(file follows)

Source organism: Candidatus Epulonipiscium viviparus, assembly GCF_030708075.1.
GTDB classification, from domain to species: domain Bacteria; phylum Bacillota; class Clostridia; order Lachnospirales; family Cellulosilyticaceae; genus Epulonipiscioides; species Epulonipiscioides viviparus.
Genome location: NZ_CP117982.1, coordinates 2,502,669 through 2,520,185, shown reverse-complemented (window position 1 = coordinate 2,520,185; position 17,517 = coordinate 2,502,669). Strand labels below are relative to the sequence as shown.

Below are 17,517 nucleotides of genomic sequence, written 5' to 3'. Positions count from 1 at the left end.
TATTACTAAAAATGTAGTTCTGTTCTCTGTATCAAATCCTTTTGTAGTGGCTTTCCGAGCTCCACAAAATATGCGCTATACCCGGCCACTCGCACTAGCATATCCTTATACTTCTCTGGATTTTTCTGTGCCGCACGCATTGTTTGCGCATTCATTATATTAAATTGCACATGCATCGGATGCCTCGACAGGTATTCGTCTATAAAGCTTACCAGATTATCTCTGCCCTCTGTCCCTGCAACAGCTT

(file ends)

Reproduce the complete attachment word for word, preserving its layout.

Source organism: Candidatus Epulonipiscium viviparus, assembly GCF_030708075.1.
GTDB classification, from domain to species: domain Bacteria; phylum Bacillota; class Clostridia; order Lachnospirales; family Cellulosilyticaceae; genus Epulonipiscioides; species Epulonipiscioides viviparus.
Genome location: NZ_CP117982.1, coordinates 2,502,669 through 2,520,185, shown reverse-complemented (window position 1 = coordinate 2,520,185; position 17,517 = coordinate 2,502,669). Strand labels below are relative to the sequence as shown.

Below are 17,517 nucleotides of genomic sequence, written 5' to 3'. Positions count from 1 at the left end.
TATTACTAAAAATGTAGTTCTGTTCTCTGTATCAAATCCTTTTGTAGTGGCTTTCCGAGCTCCACAAAATATGCGCTATACCCGGCCACTCGCACTAGCATATCCTTATACTTCTCTGGATTTTTCTGTGCCGCACGCATTGTTTGCGCATTCATTATATTAAATTGCACATGCATCGGATGCCTCGACAGGTATTCGTCTATAAAGCTTACCAGATTATCTCTGCCCTCTGTCCCTGCAACAGCTT